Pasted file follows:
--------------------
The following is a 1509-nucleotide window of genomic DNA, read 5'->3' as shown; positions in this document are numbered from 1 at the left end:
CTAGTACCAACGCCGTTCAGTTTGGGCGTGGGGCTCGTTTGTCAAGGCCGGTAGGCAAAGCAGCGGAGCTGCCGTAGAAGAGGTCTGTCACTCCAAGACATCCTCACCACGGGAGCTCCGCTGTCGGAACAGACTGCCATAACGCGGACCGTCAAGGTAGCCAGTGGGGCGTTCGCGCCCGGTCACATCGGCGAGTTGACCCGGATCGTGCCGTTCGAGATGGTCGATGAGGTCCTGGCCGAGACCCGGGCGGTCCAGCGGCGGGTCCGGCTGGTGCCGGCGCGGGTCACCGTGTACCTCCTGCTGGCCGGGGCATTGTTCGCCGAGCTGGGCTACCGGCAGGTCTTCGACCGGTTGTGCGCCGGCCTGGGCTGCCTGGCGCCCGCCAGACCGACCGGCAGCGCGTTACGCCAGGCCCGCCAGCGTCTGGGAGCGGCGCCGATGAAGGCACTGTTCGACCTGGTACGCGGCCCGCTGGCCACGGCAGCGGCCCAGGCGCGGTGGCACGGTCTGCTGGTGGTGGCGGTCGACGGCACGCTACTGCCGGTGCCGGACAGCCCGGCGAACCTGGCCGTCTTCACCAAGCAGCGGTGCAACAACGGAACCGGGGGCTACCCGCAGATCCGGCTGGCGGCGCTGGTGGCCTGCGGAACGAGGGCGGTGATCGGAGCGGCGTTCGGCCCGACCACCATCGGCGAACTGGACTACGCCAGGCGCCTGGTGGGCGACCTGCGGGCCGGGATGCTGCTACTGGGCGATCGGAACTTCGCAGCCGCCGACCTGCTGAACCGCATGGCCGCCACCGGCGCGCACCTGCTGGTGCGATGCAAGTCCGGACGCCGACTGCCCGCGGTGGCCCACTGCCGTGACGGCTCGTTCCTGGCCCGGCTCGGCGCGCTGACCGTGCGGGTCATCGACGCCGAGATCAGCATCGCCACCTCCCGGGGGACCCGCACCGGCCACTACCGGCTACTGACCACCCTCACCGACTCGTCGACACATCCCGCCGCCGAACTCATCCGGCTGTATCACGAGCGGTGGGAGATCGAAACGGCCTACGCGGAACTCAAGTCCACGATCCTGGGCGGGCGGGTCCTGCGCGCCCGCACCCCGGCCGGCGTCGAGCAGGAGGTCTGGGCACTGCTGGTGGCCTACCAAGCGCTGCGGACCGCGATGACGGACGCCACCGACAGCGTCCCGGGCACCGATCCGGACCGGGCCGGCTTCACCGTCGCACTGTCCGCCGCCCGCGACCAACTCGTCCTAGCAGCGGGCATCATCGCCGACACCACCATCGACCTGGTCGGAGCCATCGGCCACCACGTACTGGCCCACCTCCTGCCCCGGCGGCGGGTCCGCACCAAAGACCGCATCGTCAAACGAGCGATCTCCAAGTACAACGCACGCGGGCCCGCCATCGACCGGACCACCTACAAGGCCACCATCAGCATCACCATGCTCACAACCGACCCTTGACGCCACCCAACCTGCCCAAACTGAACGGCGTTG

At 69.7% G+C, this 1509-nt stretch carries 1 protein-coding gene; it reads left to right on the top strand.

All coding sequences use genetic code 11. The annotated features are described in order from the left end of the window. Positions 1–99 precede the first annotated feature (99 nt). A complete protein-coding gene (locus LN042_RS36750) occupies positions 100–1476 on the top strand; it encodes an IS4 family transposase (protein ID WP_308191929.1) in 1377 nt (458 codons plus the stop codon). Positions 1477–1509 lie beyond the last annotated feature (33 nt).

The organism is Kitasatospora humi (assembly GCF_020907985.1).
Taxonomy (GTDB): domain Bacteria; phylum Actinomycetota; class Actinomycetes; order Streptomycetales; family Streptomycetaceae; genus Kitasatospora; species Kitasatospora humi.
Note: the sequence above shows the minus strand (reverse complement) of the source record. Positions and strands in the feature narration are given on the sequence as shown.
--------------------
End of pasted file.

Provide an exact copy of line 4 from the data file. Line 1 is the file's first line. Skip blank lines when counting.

All coding sequences use genetic code 11. The annotated features are described in order from the left end of the window. Positions 1–99 precede the first annotated feature (99 nt). A complete protein-coding gene (locus LN042_RS36750) occupies positions 100–1476 on the top strand; it encodes an IS4 family transposase (protein ID WP_308191929.1) in 1377 nt (458 codons plus the stop codon). Positions 1477–1509 lie beyond the last annotated feature (33 nt).